There was in the German army an overall "quality control" department
that was responsible for devising ways to make the German armed
forces more efficient. By 1940, it became apparent to this section
that some form of a self-loading rifle with a higher rate of fire
was needed to improve the German infantry's combat efficiency. The
army issued a specification to the gun producers and both Mauser
and Walther submitted prototypes that were very similar. Both models
used a mechanism known as the "Bang" system (after its Norwegian
designer Soren H. Bang). In this system, gases from a fired bullet
was trapped near the muzzle and used to pull a piston that opened
the breech to automatically reload the gun. Springs then would
return the muzzle cone and piston to their original positions so the
cycle would continue. The Mauser model was shown unsuitable for
combat use and subsequently the Walther design was adopted. It was
put into production in 1941 as the Gewehr 41(W).
The Gewehr 41(W), however, did not perform very well on the battlefield. The Bang system was too complicated and broke down frequently under the stress and wear of combat. And the gun itself was too heavy for handy use. Reloading the gun also proved difficult and time-consuming. Since it was the only self-loading rifle available to the German army, it had to be produced in numbers. And even in the factories, the Gewehr 41(W) was hard to mass-produce.
In 1941, Germany invaded the Soviet Union. On the Eastern Front the Germans captured many Tokarev 7.62mm SVT38s and '40s self-loading rifles. The Tokarev rifle employed a much simpler but more effective gas-operated mechanism, which was duly copied by the Germans into the Gewehr 41(W). The product was the Gewehr 43. The Gewehr 43 was immediately put into production to replace the Gewehr 41(W). The new model was easier to produce in large quantities and was lighter and easier to reload. As a result it was a popular weapon among the troops. Many short-cuts were incorporated into the manufacturing process. Sometimes wood laminates and plasitc furniture were used. In 1944, a shorter version of the Gewehr 43 was produced, and it was known as the Karabiner 43 even though it was only 50mm shorter.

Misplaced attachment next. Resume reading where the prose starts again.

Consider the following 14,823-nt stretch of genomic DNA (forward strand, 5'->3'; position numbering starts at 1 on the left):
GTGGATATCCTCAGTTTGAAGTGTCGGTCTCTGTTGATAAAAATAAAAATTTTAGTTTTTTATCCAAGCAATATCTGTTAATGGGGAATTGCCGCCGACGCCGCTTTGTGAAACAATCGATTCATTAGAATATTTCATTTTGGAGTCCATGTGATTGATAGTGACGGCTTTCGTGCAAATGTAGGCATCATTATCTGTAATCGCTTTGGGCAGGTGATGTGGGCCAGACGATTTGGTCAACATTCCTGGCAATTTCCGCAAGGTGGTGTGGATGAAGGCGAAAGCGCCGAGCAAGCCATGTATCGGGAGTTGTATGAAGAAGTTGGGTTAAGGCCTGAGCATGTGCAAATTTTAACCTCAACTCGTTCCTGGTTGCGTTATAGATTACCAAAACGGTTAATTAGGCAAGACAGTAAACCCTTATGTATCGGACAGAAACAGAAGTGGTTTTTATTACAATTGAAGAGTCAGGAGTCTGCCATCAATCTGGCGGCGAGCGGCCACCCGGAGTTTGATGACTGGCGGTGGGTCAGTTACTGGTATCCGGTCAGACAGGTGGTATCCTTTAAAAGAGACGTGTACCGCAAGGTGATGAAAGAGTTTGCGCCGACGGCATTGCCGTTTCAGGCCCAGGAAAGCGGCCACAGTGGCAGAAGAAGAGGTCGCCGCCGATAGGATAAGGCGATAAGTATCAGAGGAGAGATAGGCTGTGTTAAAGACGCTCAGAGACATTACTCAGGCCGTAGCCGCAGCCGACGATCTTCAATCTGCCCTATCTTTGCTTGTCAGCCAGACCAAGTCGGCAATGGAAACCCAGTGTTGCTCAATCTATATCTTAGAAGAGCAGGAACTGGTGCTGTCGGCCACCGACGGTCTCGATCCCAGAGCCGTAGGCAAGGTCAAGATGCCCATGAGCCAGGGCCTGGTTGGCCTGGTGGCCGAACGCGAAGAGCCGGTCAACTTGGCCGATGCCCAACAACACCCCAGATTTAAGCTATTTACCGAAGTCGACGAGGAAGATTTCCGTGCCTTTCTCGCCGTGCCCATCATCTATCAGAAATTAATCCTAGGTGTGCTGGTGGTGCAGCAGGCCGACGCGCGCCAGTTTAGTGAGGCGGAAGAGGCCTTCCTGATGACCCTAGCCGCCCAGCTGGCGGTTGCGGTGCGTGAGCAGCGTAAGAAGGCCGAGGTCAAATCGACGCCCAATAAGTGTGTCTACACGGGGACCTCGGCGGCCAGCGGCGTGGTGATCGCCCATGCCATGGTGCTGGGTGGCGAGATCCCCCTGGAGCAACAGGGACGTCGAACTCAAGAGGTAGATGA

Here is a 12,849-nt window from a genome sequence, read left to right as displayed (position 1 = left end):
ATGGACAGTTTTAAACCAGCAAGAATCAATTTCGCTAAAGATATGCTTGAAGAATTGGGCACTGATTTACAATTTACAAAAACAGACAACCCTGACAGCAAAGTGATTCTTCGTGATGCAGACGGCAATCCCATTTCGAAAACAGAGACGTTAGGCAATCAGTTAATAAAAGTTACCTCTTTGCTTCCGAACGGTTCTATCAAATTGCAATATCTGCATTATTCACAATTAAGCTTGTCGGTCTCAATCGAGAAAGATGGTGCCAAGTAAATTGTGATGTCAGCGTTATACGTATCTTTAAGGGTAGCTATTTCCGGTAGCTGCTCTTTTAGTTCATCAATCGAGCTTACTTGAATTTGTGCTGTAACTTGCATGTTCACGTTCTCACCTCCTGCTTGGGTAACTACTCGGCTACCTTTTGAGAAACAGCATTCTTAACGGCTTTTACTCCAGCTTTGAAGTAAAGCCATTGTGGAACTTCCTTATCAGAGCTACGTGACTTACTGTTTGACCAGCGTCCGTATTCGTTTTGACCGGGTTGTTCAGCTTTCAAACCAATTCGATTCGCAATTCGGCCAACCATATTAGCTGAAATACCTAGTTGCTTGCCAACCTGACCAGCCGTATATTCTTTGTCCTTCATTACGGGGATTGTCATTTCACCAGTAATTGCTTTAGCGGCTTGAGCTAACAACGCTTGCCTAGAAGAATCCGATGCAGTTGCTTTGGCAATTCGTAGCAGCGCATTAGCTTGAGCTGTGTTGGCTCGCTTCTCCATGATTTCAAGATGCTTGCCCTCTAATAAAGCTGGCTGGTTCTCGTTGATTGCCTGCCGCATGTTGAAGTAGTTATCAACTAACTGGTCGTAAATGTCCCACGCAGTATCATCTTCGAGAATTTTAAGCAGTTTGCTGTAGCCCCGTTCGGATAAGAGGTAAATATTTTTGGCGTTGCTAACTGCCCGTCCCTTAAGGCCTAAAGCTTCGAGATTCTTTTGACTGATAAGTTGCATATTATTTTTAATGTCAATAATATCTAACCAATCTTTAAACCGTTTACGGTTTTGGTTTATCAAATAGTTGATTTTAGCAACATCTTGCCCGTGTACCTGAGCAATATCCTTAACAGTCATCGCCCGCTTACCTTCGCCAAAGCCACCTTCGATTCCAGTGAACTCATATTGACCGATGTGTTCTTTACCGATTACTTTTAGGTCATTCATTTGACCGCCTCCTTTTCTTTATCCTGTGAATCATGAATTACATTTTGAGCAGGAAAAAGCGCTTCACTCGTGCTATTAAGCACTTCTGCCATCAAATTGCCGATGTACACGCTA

Both the Gewehr 41(W) and 43 accepted the standard German 7.92mm cartridge. This made the Gewehr 43 a very lethal sniper weapons, and all versions were equipped with telescopic sights as a standard accessory. The Gewehr 43 was excellent in its sniper role and stayed in service for the Czech army for several years after the war.
|Click on one of the thumbnails below to view the full picture.|
|Technical data and/or diagram of Gewehr 41(W) and Gewehr 43.|
|A Latvian member of the Waffen-SS with a Gewehr 43 fitted as standard with a telescopic sight.|
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